forces are not going away quietly. The CTV is calling for a referendum to approve Chavez and his cabinet. In either scenario, the majority of Venezuelans do not benefit from Chavez's appointments or concessions. Chavez's position will weaken, as the right sees him conceding ground and his poor and working class supporters become disillusioned.

Conditions for increasing explosions are just under the surface. The armed forces are clearly divided. With the Colombian civil war intensifying as Bush pushes for greater U.S. military involvement, a military conflict in Venezuela could engulf the region in violent war. The real victims would of course be workers and the poor.

Many of the sectors that supported Chavez in the street still criticize his tight control, the militarization of the regime, and the inefficiency of his social programs, according to Provea (Venezuela's human rights agency). "Some of these sectors defend the possibility of change more than a reality [of change], and when they back the government, they are basically opposing a 'return to the past."' Chavez was elected, and was reinstated, because he represented a break with the past of oligarchy, corruption, and two-party control. He implemented relatively mild social reforms of investment in education, health care, and small businesses. But the resources needed to address the mass poverty in the country mean a mass redistribution of wealth that Chavez has not advocated, nor is willing to advocate-despite right-wing hysteria about his left leanings.

The president's main reforms have focused on fighting corruption and writing the progressive constitution of 1999. He has also sought independent relations with Europe, Latin America, and the Middle East in order to make Venezuela competitive on the world market, and he has refused to support Washington's military initiatives in Colombia. Although he has used nationalist rhetoric to defend Venezuela's right to control its resources, he does not oppose international markets, and has conscientiously made payments on Venezuela's foreign debt to the IMF each month. He has opened the country to oil exploration and foreign investment, and deregulated the bolivar in February. Venezuelans today face increasing unemployment, inflation, crime, and poverty. Chavez does not have answers to these problems.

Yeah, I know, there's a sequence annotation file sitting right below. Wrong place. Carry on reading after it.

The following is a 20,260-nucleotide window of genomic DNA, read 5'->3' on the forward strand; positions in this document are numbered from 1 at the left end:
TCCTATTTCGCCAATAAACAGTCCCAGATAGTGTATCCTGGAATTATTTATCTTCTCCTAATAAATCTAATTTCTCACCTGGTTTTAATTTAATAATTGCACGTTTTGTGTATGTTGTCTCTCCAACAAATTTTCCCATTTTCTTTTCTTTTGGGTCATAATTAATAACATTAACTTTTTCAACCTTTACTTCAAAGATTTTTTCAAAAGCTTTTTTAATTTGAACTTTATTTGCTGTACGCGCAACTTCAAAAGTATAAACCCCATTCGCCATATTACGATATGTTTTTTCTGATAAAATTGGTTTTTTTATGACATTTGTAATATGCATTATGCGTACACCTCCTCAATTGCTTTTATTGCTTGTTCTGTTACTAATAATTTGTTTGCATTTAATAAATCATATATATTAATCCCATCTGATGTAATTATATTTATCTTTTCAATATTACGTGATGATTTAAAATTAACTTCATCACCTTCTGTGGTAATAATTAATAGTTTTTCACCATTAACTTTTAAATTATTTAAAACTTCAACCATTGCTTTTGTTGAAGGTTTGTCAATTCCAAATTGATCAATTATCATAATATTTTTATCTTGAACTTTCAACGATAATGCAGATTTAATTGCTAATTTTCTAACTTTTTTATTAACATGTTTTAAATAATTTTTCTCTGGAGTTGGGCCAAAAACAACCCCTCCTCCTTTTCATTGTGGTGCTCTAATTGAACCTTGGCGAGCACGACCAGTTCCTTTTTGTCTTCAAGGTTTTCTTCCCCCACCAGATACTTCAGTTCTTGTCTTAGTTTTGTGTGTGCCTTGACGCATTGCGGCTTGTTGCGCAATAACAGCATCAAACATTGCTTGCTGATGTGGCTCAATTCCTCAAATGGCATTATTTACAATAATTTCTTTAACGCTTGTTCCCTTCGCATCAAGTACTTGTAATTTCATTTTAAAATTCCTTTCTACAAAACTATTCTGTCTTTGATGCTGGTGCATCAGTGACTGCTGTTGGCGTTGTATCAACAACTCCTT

Here in the United States, socialists must defend Chavez's right to the presidency against the right-wing coup attempted by the elite of Venezuela and the U.S. But the left also must push for more than the possibility of change-Venezuelans need the reality of change. So while socialists defend the right of the Venezuelan people to defend the president they democratically elected, this is not equivalent to endorsing his political project. Venezuelan workers and the poor who came out in the streets to fight against Chavez's opposition must use that energy to organize independently of Chavez for real change in their communities and workplaces. The reversal of Chavez's fate is an indication of where real power lies-not with Chavez but with the majority of poor and working class Venezuelans.

There are definitely challenges the left faces today. Chavez's opposition, though weakened now, will try to rise again. The CTV will try to legitimize its role as "democratic" opposition, and will use the economic crisis to organize for another coup. At the same time, the Bolivarian circles may hold a certain prestige as defenders of the "revolution," but they are government organizations that will-according to their own documents-suppress all left forces that fall outside of their control. They represent a huge hindrance to any independent left organizing. Much of the left, moreover, still follows Chavez uncritically. Yet the events of April show the pressing need for and the enormous potential for an independent, revolutionary working-class movement in Venezuela.


Bridget Broderick's last article for the International Socialist Review was "Venezuela's president under attack" in issue 21, March-April 2002.